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Also criticising the availability of “mass-produced disposable” plants, the TV presenter urged customers not to buy these products to help protect the environment. The 65-year-old admitted that cheap plants do bring joy to people. But he said the cost to the planet is not worth it. Instead, he said, we should be trying to grow our own.
Writing about climate change in the Gardeners’ World magazine, Monty said: “If you don’t care about this then you are sticking your head in the sand, not least because it will affect the quality of life for your children and grandchildren, let alone for the sake of diversity of life on this overcrowded planet.”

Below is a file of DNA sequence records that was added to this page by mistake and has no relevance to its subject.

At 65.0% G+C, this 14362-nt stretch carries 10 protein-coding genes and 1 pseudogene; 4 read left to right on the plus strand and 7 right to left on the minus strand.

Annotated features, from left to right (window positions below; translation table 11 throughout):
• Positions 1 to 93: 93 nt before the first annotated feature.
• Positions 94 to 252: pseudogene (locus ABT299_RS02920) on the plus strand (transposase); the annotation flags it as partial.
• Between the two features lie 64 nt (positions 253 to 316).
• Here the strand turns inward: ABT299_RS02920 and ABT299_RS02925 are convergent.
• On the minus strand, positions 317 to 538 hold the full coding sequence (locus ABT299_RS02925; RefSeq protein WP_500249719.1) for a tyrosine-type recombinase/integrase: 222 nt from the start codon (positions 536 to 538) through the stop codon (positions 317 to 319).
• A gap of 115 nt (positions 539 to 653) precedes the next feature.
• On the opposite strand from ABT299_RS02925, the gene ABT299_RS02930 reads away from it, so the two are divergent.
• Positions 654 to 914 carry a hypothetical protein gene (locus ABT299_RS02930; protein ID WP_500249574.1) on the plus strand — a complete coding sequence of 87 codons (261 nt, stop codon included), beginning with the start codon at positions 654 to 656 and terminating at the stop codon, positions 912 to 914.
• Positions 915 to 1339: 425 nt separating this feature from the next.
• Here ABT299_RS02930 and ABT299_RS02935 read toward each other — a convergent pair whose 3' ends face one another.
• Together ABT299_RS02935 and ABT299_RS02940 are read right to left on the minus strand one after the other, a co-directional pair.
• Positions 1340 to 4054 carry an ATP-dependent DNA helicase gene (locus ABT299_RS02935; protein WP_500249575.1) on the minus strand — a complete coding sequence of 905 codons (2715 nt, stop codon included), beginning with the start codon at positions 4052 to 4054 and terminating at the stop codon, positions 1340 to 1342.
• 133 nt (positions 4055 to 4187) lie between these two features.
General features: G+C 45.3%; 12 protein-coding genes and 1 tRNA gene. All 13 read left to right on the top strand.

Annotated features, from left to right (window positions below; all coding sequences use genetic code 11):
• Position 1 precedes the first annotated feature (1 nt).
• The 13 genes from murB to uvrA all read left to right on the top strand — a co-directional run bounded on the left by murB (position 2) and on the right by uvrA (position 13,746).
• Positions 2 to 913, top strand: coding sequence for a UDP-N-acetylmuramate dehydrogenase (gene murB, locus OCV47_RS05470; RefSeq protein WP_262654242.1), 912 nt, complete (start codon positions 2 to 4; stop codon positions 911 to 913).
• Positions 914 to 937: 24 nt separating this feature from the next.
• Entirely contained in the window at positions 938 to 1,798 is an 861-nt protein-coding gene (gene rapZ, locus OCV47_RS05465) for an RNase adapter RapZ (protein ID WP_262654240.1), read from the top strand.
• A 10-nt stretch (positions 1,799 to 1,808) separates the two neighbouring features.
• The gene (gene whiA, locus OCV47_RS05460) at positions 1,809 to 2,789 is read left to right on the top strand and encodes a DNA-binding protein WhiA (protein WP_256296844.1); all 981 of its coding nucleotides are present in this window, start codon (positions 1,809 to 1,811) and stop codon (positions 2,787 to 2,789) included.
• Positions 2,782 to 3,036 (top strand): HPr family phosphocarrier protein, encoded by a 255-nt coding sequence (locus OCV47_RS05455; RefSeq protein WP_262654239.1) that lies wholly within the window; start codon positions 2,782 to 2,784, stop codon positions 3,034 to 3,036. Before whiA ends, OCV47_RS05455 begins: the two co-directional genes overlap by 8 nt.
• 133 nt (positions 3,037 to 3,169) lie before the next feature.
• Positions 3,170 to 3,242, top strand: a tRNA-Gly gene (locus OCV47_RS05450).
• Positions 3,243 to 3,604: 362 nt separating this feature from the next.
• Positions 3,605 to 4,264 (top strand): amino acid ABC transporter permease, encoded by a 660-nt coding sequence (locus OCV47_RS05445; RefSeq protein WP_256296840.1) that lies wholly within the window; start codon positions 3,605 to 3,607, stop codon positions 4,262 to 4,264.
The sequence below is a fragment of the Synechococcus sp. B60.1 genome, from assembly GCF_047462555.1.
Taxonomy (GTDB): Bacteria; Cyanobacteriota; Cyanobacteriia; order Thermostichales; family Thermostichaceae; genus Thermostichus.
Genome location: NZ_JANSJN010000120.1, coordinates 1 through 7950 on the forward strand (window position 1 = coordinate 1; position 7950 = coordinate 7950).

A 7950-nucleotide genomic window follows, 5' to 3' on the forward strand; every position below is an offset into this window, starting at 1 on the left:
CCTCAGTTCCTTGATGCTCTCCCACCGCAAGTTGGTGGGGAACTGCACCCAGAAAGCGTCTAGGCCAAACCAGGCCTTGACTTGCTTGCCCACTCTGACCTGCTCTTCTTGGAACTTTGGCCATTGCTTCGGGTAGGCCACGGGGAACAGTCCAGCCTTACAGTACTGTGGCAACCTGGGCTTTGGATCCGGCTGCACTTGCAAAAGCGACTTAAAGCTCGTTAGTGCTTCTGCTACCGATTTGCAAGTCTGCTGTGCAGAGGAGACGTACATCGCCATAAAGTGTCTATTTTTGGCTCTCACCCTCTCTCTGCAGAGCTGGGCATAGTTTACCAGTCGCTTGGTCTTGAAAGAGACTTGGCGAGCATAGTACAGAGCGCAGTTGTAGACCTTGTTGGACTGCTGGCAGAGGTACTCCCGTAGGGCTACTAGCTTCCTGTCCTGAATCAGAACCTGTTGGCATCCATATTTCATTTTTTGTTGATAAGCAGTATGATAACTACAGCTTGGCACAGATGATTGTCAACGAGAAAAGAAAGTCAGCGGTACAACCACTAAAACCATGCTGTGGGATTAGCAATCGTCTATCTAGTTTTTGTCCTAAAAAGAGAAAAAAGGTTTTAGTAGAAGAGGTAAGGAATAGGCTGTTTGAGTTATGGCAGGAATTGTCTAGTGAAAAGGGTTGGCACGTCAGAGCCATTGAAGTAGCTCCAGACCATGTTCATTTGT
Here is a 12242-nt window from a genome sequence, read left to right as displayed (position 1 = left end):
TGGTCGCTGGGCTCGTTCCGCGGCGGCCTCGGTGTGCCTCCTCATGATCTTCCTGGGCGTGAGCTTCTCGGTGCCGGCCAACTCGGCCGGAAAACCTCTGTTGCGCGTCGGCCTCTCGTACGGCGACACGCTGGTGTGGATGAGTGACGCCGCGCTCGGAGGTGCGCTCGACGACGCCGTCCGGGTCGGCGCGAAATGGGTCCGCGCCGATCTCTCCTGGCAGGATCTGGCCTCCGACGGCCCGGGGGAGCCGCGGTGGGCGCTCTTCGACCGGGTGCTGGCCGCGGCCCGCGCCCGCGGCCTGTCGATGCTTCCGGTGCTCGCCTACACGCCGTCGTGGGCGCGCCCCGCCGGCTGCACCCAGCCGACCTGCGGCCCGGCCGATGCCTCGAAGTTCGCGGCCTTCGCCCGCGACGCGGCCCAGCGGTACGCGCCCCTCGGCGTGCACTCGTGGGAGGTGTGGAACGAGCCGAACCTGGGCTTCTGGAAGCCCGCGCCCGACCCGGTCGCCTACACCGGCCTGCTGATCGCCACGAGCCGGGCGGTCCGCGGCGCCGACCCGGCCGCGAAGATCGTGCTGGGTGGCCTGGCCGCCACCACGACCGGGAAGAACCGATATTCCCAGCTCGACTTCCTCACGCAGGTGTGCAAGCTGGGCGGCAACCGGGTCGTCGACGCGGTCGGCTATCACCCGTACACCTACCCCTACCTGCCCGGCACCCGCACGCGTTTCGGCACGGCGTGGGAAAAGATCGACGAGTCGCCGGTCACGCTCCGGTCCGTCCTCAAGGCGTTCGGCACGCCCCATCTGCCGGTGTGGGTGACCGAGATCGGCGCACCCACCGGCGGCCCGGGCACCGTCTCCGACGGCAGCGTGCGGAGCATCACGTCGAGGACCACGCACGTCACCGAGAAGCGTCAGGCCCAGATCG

He said the responsibility is on gardeners, but also on the garden centres they shop at.
He said: “For gardeners, this means we have to consume connections.
“Start with the lowest hanging fruit – never buy peat in a potting compost.
“And don’t buy plants that are grown in peat.
“No garden centre should stock these things.
“If they do, then they are actively choosing to do harm.
“We should not be buying cheap, mass-produced disposable plants.
“We should either grow them ourselves or buy them locally from small producers.”
Earlier this year BBC Countryfile presenter John Craven urged gardeners to stop using peat compost or risk losing the “UK’s version of the rainforests”.
The veteran broadcaster warned that extracting peat from “healthy bogs” – a vital store of carbon – and selling it as compost was still widespread, despite pleas from the Government and conservationists.
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